'Grindhouse' -- Blu-ray Review


Well here it is. The big, fat complete, total, and uncut version of Grindhouse that all the enthusiastic horror fans have been clamoring for. The epic, sweaty, silly double feature experience that comes complete with trailers, shorts, and even a little intermission -- for those who remember what an intermission is. So while it's true that both of the "Grindhouse" films -- Quentin Tarantino's Death Proof and Robert Rodriguez's Planet Terror -- have been available on standard DVD and blu-ray for some time now, there's something about owning the full-course Grindhouse feast the way it was originally intended.

I was fortunate enough to see the true version of Grindhouse during its raucous premiere in Austin, Texas, but for a lot of genre fans the experiment has existed as little more than two slightly related films. I'll save you the full-bore plot synopses (the films have been reviewed, discussed, and dissected by a wide cross-section of varying film fans), but Death Proof is a crazy road thriller about a bunch of feisty females and one tenacious serial killer, while Planet Terror is a virtually plotless zombie flick that's much more interested in colorfully iconic characters and vibrant mayhem than in anything resembling a cohesive structure. Tarantino's half feels almost like a psychotic stage play; Rodriguez's feels like a whole lot of awesome latex and improv ... and then there are all the little trailers, movie glitches, nerd-friendly in-jokes, and more cinematic lunacy than you'll know what to do with.

Frankly I cannot understand who at Miramax/Dimension thought that Grindhouse would be a money-making project .. but I'm really glad they green-lit this adorable abomination, because it's a crystal-clear example of two still youthful filmmakers who not only know how to pay homage to the films that inspired them, but are also able to do it while still offering a legitimate movie (or two) of their own. For all its overreaching nastiness, tongue-in-cheek nihilism, and goofy gore explosions, there's also a lot of affection to be found throughout the Grindhouse experience. Rare are the filmmakers who will take their love for B-moviedom to such outrageous extremes. Those of us who still "geek out" over old-fashioned genre flick craziness should take Grindhouse as a love letter -- although I probably wouldn't blame you if you had to break the beast up into two sittings.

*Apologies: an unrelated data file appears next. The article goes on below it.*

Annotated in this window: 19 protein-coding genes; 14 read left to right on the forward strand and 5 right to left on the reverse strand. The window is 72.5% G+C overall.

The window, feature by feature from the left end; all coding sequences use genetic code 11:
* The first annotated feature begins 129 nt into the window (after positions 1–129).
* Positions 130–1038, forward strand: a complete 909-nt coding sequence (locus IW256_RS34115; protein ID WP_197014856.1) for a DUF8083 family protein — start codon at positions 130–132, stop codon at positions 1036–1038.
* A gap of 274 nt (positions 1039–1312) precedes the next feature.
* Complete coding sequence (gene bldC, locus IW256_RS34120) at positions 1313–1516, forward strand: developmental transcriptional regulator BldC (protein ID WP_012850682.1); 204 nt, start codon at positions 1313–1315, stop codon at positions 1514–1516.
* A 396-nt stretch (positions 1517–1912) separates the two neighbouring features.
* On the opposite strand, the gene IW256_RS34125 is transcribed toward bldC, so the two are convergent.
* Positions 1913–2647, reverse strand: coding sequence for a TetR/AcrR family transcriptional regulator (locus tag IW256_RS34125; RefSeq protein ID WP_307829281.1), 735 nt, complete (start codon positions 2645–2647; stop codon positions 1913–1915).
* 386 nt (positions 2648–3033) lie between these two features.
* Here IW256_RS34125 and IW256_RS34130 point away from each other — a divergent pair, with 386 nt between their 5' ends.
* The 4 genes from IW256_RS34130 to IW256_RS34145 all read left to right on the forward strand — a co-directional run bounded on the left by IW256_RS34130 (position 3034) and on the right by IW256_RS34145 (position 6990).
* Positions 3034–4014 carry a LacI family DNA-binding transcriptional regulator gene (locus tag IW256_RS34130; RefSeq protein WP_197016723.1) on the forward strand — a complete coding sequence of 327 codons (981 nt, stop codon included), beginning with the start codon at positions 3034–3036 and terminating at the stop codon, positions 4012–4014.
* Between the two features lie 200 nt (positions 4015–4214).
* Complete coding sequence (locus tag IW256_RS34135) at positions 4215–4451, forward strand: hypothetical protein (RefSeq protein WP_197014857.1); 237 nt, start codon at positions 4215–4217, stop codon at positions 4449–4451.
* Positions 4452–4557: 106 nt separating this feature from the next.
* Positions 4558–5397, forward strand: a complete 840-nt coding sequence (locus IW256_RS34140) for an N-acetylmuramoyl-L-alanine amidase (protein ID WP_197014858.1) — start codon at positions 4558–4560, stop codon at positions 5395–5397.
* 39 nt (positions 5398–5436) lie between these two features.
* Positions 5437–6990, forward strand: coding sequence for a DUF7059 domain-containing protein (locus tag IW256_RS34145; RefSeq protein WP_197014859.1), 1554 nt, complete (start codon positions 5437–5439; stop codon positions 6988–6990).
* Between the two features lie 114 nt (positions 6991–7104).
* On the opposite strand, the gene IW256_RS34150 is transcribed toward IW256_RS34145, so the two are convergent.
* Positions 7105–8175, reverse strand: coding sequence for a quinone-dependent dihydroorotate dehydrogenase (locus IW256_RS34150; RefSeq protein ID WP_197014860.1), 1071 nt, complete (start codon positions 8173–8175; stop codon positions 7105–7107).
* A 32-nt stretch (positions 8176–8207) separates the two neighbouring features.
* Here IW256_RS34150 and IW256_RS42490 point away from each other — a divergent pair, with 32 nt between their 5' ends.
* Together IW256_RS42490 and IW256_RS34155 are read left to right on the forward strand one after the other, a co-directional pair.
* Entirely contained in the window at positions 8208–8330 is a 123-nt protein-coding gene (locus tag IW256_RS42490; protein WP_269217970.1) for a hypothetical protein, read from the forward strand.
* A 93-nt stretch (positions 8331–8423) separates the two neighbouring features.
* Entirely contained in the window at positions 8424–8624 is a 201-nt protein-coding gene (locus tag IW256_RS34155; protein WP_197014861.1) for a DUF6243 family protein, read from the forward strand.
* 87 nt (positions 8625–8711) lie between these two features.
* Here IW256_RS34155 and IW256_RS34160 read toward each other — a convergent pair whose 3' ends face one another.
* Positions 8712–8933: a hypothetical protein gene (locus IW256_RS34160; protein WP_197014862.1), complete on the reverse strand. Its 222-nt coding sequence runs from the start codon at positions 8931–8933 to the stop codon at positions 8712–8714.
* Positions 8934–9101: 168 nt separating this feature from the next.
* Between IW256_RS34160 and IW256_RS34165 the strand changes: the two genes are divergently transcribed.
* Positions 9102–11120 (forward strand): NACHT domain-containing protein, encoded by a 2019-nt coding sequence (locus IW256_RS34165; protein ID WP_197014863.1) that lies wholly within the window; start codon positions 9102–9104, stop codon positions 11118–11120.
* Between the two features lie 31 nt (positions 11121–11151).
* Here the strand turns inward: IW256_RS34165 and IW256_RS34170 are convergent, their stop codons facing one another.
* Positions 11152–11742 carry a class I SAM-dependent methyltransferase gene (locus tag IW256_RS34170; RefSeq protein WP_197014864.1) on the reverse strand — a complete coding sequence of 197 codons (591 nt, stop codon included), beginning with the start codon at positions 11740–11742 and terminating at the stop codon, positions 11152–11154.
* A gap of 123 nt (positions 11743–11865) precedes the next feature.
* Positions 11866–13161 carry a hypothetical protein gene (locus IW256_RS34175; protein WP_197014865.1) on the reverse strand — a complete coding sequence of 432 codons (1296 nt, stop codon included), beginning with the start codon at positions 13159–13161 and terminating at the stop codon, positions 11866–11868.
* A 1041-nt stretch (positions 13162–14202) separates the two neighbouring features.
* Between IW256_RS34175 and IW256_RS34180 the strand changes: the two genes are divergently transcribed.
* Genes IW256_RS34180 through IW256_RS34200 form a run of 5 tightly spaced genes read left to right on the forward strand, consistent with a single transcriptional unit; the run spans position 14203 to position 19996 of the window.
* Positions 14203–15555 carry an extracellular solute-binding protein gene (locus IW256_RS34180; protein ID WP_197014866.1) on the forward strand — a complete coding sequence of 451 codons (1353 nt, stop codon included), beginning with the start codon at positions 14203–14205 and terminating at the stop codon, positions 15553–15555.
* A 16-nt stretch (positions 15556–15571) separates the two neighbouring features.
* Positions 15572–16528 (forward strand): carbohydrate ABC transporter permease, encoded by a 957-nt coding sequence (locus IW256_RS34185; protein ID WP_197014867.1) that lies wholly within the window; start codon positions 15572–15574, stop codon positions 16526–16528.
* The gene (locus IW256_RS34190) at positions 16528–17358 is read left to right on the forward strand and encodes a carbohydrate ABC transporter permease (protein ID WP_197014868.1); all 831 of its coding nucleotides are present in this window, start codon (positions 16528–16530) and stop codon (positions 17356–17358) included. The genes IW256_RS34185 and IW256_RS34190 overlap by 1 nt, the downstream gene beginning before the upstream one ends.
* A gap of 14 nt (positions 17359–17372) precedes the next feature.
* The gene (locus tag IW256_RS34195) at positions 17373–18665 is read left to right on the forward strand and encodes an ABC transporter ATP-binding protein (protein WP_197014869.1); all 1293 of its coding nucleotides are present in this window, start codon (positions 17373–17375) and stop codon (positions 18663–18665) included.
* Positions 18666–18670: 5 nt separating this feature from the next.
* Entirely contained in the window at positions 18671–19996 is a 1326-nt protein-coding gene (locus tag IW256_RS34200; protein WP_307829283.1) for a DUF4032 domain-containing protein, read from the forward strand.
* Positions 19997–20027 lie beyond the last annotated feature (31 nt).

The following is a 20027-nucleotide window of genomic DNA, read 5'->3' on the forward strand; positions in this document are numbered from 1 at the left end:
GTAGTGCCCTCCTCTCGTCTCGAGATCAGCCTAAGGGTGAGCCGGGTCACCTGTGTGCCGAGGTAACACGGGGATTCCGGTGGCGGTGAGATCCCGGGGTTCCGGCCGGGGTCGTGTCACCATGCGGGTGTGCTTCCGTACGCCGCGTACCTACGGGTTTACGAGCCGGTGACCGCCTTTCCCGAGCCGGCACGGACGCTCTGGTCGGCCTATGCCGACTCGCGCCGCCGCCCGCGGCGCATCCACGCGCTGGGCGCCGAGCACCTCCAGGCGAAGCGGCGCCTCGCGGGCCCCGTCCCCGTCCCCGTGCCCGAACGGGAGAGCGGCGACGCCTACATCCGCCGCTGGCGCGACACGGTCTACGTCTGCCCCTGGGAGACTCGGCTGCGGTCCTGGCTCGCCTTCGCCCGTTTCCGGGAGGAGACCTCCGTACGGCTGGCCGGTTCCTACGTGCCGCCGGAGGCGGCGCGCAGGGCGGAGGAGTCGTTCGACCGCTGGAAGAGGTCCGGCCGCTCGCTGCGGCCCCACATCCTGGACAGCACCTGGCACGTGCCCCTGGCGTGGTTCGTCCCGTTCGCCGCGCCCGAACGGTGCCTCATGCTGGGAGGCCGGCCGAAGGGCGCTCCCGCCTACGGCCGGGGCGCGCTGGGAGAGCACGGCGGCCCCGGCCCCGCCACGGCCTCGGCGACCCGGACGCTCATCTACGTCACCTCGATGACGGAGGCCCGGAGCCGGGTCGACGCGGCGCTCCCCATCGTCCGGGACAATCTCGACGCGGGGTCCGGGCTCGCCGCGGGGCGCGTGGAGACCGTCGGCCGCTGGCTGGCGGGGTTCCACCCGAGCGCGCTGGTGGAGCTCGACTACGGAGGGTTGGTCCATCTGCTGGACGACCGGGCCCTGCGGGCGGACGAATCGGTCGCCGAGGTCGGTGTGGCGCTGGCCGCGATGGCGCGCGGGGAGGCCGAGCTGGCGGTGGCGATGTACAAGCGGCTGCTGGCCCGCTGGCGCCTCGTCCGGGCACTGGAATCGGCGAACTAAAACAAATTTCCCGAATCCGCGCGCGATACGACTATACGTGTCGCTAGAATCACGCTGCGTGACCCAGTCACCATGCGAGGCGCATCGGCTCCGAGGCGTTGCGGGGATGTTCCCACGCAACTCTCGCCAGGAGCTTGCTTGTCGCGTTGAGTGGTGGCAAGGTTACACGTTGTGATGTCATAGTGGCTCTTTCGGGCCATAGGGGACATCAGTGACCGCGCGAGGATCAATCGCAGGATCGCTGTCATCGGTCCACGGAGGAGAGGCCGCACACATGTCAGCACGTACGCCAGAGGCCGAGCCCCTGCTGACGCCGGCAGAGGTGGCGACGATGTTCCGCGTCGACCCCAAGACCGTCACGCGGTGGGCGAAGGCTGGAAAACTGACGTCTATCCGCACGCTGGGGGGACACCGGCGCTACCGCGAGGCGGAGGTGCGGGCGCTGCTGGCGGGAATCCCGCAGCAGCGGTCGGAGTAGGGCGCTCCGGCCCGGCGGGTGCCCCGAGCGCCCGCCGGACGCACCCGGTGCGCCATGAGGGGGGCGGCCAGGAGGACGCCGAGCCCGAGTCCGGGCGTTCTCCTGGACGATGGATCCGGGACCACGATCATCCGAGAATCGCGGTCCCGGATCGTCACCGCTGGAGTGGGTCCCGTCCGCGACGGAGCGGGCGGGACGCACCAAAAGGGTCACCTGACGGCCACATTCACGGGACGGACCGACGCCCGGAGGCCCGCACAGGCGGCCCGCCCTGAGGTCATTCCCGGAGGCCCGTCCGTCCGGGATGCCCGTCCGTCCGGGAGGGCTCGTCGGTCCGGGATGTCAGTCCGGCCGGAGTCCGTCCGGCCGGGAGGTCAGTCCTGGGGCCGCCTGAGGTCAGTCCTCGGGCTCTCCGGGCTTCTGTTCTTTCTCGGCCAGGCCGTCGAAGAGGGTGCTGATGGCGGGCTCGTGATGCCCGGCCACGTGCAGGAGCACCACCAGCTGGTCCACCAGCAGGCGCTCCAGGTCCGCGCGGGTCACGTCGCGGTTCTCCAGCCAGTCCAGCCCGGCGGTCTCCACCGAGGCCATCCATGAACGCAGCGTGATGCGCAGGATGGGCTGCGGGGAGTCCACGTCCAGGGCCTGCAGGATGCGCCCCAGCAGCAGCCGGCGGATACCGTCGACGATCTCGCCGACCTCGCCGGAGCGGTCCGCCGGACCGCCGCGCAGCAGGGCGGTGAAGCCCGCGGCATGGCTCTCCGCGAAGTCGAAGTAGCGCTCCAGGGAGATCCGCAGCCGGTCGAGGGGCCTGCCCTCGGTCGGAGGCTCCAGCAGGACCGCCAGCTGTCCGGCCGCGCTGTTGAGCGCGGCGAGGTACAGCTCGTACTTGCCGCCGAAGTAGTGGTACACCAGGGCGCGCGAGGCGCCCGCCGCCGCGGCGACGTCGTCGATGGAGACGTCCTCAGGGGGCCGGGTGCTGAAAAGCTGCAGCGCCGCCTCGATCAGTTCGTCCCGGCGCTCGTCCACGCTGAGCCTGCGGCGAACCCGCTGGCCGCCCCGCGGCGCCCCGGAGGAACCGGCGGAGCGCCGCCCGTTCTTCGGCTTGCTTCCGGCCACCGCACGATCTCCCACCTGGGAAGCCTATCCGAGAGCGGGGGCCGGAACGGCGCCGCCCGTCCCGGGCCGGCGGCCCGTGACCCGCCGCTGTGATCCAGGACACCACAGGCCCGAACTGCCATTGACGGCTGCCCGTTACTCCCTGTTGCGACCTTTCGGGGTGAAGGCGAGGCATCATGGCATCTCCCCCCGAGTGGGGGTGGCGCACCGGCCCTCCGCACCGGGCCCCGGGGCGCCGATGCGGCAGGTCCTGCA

Oh, and save an extra night for the supplementary features, some new and some old, all of which are ten flavors of movie geek heaven.

Starting on Disc 2, which is split up into two sections, logically, we dig into the Death Proof material:

- Stunts on Wheels: The Legendary Drivers of Death Proof (20:39)

- Quentin's Great Collaborator: Editor Sally Menke (which runs 4:36 and feels a lot more important with Ms. Menke's recent passing)

- The Guys of Death Proof (8:14)

- Kurt Russell as Stuntman Mike (9:32)

- Finding Quentin's Gals

- The Uncut Version of "Baby, It's You," by Mary Elizabeth Winstead (1:46)

- Introducing Zoe Bell (8:57)

- Odds and ends like the "Double Dare" trailer, some extended music cues, and a poster gallery

The Planet Terror section looks like this:

- Robert Rodriguez's 10-Minute Film School (which actually runs 11:50 and includes some of the director's coolest Planet Terror tricks)

- The Badass Babes of Planet Terror (11:49)

- The Guys of Planet Terror (16:30)

- Casting Rebel (5:38) (Also, Rebel is the director's son.)

- Sickos, Bullets, and Explosions: The Stunts of Planet Terror (13:16)

- The Friend, the Doctor, and the Real Estate Agent (6:40)

- Poster Gallery!

Be sure to click around on the disc two menu screen, otherwise you'll miss out on a ton of NEW goodies!

- Robert Rodriguez's 10-Minute Cooking School, which actually runs 8:30 but does show off some amazing Texas barbecue

- The Makeup Effects of Planet Terror (12:02)

- The Hot Rods of Death Proof (11:46)

- From Texas to Tennessee: The Production Design of Death Proof (8:01)

- Extended version of the Werewolf Women of the SS trailer, with optional Rob Zombie commentary, and a featurette that runs 8:48.

- Extended version of the Don't trailer, with optional Edgar Wright commentary, storyboard comparisons (also with optional Edgar Wright commentary), and a featurette that runs 9:40.

- No extended version of the Thanksgiving trailer, but we do get a featurette that clocks in at 6:27.

- A 64-minute episode of "New York Times Talk," with QT, RR, and interviewer Lynn Hirschberg

- A 24-minute featurette on the Grindhouse experience at Comic-Con 2006.

- The undeniably awesome award-winning "Hobo With a Shotgun" trailer, which, like Grindhouse cohort Machete, has inspired its own feature-length film. (Coming soon!)

Then back on disc one you'll find A) a solo audio commentary with Rodriguez on Planet Terror, B) a commentary by Eli Roth and co-writer Jeff Rendell on their Thanksgiving trailer, and C) a Planet Terror audience reaction track -- which I plan to check out all the way through some time soon.

I'm not ashamed to admit that I snagged this two-disc blu-ray set real quick, despite the fact that I already owned the individual flicks already -- quite simply because I believe that a film should be viewed as the filmmaker(s) intended, combined with the fact that the full Grindhouse experience is sort of like a gigantic ice cream sundae for old-school genre film enthusiasts. This is no doubt the ultimate version of Quentin & Rob's crazy Grindhouse adventure, and it's pretty much a must for any horror geek's blu-ray shelf.